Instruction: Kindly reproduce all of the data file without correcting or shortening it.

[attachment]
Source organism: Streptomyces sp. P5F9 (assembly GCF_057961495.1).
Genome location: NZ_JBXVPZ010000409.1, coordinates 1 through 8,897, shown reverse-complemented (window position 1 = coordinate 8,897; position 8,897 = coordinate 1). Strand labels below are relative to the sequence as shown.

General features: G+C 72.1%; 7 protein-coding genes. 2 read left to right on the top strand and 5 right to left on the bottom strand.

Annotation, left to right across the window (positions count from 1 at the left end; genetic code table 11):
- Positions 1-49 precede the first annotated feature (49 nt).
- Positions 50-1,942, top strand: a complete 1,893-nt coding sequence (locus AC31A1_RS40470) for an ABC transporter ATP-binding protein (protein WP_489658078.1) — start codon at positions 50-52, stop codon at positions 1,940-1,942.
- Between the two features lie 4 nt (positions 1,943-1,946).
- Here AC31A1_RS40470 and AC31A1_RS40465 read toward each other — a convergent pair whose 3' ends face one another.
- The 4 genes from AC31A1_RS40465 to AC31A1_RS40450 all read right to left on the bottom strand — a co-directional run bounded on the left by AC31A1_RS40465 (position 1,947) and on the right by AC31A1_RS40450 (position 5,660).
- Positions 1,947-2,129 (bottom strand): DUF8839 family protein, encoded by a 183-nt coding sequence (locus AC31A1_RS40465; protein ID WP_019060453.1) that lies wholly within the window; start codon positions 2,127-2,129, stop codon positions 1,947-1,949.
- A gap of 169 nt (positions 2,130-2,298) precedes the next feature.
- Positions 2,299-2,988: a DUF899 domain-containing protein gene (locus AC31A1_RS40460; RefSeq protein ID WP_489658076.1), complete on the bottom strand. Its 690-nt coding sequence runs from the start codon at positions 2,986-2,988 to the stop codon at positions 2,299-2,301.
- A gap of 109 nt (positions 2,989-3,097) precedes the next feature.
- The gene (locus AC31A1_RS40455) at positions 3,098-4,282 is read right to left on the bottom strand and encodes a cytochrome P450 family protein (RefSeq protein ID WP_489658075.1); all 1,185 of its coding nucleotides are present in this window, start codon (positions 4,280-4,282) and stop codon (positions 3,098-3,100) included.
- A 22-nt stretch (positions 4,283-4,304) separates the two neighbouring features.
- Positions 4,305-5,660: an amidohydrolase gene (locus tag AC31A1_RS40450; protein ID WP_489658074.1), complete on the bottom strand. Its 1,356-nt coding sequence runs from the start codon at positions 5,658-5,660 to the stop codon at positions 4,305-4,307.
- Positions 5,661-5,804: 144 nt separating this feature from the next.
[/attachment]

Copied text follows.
Source organism: Streptomyces sp. P5F9 (assembly GCF_057961495.1).
Genome location: NZ_JBXVPZ010000409.1, coordinates 1 through 8,897, shown reverse-complemented (window position 1 = coordinate 8,897; position 8,897 = coordinate 1). Strand labels below are relative to the sequence as shown.

General features: G+C 72.1%; 7 protein-coding genes. 2 read left to right on the top strand and 5 right to left on the bottom strand.

Annotation, left to right across the window (positions count from 1 at the left end; genetic code table 11):
- Positions 1-49 precede the first annotated feature (49 nt).
- Positions 50-1,942, top strand: a complete 1,893-nt coding sequence (locus AC31A1_RS40470) for an ABC transporter ATP-binding protein (protein WP_489658078.1) — start codon at positions 50-52, stop codon at positions 1,940-1,942.
- Between the two features lie 4 nt (positions 1,943-1,946).
- Here AC31A1_RS40470 and AC31A1_RS40465 read toward each other — a convergent pair whose 3' ends face one another.
- The 4 genes from AC31A1_RS40465 to AC31A1_RS40450 all read right to left on the bottom strand — a co-directional run bounded on the left by AC31A1_RS40465 (position 1,947) and on the right by AC31A1_RS40450 (position 5,660).
- Positions 1,947-2,129 (bottom strand): DUF8839 family protein, encoded by a 183-nt coding sequence (locus AC31A1_RS40465; protein ID WP_019060453.1) that lies wholly within the window; start codon positions 2,127-2,129, stop codon positions 1,947-1,949.
- A gap of 169 nt (positions 2,130-2,298) precedes the next feature.
- Positions 2,299-2,988: a DUF899 domain-containing protein gene (locus AC31A1_RS40460; RefSeq protein ID WP_489658076.1), complete on the bottom strand. Its 690-nt coding sequence runs from the start codon at positions 2,986-2,988 to the stop codon at positions 2,299-2,301.
- A gap of 109 nt (positions 2,989-3,097) precedes the next feature.
- The gene (locus AC31A1_RS40455) at positions 3,098-4,282 is read right to left on the bottom strand and encodes a cytochrome P450 family protein (RefSeq protein ID WP_489658075.1); all 1,185 of its coding nucleotides are present in this window, start codon (positions 4,280-4,282) and stop codon (positions 3,098-3,100) included.
- A 22-nt stretch (positions 4,283-4,304) separates the two neighbouring features.
- Positions 4,305-5,660: an amidohydrolase gene (locus tag AC31A1_RS40450; protein ID WP_489658074.1), complete on the bottom strand. Its 1,356-nt coding sequence runs from the start codon at positions 5,658-5,660 to the stop codon at positions 4,305-4,307.
- Positions 5,661-5,804: 144 nt separating this feature from the next.